head skin of the animal cooked and served that way.
heart of palm - Heart of palm is
the inner, edible portion of the stem of the cabbage (palmetto) palm tree.
This palm grows in tropical climates such as Florida (it's the state tree)
and Brazil. Hearts of palm are ivory colored and resemble white asparagus
without the tips. They are usually available canned and packed in water.
They are rather expensive and have a taste reminiscent of artichoke.
Delicious in salads, hearts of palm can also be used in main dishes or
hickory nuts - There are 17
varieties of hickory trees, 13 of which are native to the United States,
including the pecan nut. The common hickory nut has an extremely hard shell.
Hickory nuts have an excellent rich flavor with a buttery quality due to
their high fat content. They are a usually sold unshelled. Hickory nuts can
be used in a variety of baked goods and in almost any recipe as a substitute
High Tea - High Tea is often a
misnomer. Most people refer to afternoon tea as high tea because they
think it sounds regal and lofty, when in all actuality, high tea, or
"meat tea" is dinner. High tea, in Britain, at any rate, tends to be on
the heavier side. American hotels and tea rooms, on the other hand,
continue to misunderstand and offer tidbits of fancy pastries and cakes
on delicate china when they offer a "high tea."
Afternoon tea (because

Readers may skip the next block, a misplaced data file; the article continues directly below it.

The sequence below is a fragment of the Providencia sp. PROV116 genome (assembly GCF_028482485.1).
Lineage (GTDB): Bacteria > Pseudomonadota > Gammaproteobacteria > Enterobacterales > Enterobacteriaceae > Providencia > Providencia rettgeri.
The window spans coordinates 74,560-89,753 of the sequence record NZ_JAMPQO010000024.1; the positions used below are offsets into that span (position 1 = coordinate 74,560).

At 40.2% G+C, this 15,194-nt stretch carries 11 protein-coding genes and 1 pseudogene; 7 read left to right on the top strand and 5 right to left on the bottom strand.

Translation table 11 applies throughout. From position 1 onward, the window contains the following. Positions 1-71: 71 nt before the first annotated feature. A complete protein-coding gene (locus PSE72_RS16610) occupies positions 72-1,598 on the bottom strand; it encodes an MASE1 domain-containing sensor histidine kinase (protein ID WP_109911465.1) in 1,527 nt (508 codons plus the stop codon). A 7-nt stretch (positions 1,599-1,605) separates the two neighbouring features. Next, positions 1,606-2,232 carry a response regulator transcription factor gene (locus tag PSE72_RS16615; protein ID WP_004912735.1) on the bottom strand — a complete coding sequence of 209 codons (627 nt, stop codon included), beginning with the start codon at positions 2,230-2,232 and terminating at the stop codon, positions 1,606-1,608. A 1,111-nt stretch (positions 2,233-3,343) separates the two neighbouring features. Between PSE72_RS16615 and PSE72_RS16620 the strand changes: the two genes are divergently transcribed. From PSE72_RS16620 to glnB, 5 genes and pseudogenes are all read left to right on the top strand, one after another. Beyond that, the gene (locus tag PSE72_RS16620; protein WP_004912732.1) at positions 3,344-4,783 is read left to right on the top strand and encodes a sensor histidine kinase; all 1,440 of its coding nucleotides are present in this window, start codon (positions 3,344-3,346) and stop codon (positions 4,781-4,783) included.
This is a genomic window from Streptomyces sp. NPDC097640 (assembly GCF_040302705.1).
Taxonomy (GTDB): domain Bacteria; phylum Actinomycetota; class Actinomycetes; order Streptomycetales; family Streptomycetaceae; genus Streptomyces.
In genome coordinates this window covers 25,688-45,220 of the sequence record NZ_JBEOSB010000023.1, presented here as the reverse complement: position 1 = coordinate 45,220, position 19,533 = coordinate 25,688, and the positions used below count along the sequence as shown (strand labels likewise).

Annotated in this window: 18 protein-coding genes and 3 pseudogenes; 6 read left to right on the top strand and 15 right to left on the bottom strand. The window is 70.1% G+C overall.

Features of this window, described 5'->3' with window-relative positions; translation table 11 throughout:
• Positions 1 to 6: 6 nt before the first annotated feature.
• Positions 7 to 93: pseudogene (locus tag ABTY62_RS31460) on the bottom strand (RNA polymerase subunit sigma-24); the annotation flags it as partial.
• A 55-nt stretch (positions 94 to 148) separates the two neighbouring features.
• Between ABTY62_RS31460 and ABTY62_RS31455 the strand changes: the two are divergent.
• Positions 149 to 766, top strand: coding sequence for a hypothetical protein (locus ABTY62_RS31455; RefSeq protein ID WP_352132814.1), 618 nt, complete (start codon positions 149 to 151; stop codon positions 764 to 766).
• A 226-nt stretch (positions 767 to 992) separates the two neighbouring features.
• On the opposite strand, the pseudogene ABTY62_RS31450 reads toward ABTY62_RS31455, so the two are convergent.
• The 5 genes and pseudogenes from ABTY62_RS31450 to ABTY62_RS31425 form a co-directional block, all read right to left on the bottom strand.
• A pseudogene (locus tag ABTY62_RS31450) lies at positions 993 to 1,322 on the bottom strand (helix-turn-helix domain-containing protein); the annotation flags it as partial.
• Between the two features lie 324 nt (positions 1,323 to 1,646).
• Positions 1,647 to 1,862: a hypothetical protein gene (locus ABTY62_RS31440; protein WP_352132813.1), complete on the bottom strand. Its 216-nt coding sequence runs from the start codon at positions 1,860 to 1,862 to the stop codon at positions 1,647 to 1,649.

it was usually taken in the late afternoon) is also called "low tea"
because it was usually taken in a sitting room or withdrawing room where
low tables (like a coffee table) were placed near sofas or chairs
generally in a large withdrawing room. There are three basic types of
Afternoon, or Low Tea:
Cream Tea - Tea, scones, jam
Light Tea - Tea, scones and sweets
Full Tea - Tea, savories, scones, sweets and dessert
In England, the
traditional time for tea was four or five o'clock and no one stayed after
seven o'clock. Most tea rooms today serve tea from three to five o'clock.
The menu has also changed from tea, bread, butter and cakes, to include
three particular courses served specifically in this order:
Savories: Tiny sandwiches
Scones: Served with jam and Devonshire or clotted cream
Pastries: Cakes, cookies, shortbread and sweets
Hoagie – Also
known as submarines, heroes, bombers, grinder, torpedoes, and rockets in
other parts of the United States. Hoagies are built-to-order sandwiches
filled with meat and cheese, as well as lettuce, tomatoes, and onions,
topped off with a dash of oregano=vinegar dressing on an Italian roll. A